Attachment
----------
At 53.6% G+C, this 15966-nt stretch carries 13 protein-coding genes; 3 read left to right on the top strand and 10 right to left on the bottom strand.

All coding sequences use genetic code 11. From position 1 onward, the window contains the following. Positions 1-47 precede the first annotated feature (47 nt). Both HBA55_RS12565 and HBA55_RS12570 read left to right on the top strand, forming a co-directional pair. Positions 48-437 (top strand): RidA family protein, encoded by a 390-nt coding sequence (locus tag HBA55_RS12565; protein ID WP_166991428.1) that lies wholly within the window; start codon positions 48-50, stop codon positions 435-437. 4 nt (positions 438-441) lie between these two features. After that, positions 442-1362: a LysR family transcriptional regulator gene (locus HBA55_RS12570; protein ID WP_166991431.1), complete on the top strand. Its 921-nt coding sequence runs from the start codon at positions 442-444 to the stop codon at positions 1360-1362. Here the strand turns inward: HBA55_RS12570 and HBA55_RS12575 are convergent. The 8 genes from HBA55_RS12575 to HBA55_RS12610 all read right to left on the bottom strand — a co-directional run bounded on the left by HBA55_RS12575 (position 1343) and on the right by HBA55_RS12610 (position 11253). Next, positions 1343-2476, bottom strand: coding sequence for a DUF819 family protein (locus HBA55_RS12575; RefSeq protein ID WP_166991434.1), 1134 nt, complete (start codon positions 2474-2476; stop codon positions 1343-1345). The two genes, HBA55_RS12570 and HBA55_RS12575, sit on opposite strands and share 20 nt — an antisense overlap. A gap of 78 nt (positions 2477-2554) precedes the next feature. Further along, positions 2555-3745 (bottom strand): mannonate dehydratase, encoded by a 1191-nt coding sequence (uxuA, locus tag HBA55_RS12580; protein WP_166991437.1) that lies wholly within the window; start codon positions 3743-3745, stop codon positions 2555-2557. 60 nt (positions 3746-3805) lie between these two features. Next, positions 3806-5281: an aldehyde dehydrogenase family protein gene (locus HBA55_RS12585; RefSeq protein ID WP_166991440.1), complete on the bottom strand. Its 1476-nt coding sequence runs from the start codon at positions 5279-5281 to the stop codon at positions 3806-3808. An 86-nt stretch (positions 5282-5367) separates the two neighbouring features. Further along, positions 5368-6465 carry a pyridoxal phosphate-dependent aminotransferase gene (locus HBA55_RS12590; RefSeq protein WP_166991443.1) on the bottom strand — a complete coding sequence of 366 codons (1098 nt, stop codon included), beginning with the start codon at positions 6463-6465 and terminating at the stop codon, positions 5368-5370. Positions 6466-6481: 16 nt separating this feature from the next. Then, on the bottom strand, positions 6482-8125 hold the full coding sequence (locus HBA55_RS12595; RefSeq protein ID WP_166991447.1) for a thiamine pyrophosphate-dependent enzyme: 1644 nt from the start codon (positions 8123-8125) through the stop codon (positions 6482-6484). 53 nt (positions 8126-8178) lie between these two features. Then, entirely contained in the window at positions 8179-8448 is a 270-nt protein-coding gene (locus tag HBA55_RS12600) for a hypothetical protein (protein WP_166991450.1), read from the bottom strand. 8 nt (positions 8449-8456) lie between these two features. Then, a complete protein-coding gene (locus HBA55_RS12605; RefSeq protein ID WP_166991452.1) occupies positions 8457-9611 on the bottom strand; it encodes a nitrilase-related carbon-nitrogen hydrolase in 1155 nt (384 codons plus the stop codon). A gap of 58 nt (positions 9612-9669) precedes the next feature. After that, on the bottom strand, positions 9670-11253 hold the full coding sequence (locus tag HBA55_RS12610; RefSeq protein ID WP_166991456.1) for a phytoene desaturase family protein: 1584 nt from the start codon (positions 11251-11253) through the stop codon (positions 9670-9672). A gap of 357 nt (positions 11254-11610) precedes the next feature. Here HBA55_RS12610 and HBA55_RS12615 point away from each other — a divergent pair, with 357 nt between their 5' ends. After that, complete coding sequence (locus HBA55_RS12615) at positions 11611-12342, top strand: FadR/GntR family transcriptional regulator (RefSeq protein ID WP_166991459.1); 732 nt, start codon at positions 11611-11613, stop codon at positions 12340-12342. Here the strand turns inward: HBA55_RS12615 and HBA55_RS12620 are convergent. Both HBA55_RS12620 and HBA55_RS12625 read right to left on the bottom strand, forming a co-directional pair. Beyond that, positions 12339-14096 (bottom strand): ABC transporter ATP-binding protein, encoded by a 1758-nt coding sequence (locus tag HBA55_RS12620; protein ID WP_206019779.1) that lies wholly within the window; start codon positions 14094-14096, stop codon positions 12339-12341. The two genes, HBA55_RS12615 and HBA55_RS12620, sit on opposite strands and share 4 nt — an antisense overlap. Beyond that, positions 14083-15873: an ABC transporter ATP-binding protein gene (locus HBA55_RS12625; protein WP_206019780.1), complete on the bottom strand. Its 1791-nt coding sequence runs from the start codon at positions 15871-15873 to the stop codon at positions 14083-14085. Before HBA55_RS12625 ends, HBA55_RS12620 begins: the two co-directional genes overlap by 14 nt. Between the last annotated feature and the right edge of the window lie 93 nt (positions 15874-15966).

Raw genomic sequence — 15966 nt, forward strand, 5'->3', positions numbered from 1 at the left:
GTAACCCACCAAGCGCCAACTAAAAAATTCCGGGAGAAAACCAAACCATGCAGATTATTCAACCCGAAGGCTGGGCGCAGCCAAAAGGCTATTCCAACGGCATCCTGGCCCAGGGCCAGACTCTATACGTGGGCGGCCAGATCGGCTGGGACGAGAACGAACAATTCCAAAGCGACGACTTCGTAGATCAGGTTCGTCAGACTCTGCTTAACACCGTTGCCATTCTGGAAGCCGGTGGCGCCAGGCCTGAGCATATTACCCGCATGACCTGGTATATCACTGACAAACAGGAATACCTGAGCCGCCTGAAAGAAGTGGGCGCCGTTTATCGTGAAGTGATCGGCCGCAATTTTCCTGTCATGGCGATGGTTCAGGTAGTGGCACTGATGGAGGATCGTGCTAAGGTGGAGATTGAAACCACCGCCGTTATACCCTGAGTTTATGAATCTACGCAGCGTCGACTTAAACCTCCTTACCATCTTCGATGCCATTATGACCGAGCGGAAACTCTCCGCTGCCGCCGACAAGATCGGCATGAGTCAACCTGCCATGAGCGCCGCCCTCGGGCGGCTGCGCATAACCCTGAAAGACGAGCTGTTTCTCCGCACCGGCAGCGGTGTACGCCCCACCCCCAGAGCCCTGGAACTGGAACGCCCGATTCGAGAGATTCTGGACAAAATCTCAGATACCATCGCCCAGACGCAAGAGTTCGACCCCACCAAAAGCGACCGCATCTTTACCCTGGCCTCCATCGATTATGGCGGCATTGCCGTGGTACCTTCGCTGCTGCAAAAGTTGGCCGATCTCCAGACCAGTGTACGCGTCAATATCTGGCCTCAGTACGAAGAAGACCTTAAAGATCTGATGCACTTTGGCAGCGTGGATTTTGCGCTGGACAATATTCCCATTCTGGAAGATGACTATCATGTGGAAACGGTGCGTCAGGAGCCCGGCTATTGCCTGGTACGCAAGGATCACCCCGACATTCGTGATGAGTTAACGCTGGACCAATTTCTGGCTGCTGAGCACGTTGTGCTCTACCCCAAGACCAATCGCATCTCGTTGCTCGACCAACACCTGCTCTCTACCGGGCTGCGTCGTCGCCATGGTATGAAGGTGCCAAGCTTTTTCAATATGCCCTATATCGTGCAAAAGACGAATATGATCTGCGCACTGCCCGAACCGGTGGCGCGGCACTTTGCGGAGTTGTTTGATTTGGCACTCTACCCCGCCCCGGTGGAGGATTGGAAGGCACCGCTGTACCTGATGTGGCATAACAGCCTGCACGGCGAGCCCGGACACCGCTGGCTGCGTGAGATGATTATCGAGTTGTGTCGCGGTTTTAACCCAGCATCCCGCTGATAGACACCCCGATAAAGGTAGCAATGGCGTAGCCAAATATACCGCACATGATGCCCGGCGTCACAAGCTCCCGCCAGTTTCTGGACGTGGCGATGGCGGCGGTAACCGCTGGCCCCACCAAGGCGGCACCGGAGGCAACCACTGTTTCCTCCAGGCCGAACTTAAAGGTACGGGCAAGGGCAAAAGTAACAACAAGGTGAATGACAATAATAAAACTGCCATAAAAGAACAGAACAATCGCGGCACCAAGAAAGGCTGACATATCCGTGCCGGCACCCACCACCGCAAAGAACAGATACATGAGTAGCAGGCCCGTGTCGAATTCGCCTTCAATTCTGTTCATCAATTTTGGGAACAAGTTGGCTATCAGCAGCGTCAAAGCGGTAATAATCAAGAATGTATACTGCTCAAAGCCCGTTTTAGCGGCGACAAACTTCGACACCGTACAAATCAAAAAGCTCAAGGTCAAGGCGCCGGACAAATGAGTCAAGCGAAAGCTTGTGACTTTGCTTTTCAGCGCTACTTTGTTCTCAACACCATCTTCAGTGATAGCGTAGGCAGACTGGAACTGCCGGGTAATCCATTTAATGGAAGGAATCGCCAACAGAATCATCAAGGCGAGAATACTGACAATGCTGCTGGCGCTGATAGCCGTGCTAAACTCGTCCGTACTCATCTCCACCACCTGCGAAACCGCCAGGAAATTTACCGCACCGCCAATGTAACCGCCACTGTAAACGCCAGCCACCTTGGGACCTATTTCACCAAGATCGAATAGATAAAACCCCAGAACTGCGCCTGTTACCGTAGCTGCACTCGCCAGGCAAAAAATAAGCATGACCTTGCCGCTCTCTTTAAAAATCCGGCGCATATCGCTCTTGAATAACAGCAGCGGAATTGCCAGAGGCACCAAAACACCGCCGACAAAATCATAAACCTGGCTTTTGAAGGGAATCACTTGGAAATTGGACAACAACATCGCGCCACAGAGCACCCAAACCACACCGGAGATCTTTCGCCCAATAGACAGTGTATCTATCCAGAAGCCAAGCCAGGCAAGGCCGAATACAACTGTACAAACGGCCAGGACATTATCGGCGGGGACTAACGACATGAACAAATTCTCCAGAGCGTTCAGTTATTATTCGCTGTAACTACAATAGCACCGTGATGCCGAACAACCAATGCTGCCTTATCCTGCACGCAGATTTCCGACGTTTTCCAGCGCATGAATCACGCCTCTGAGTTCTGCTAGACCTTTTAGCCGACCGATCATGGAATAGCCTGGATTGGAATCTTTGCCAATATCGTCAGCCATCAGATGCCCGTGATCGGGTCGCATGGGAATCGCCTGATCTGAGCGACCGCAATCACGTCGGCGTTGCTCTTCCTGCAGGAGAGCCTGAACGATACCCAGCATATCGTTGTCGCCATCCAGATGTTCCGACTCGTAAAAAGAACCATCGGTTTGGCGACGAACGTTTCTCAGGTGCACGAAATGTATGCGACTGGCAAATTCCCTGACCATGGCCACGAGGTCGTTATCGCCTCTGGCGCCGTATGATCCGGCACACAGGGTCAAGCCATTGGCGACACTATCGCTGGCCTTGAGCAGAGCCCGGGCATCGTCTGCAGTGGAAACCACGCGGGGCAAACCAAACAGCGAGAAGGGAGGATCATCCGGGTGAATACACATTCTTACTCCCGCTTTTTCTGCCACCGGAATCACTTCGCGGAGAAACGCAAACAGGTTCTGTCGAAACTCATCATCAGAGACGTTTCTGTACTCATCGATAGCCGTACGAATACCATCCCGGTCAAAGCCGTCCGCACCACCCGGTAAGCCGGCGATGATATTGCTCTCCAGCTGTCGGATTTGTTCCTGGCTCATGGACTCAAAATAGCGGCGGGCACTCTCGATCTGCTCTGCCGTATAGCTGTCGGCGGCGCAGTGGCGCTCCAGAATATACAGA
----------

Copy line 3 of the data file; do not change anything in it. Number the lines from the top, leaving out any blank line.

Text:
Raw genomic sequence — 15966 nt, forward strand, 5'->3', positions numbered from 1 at the left: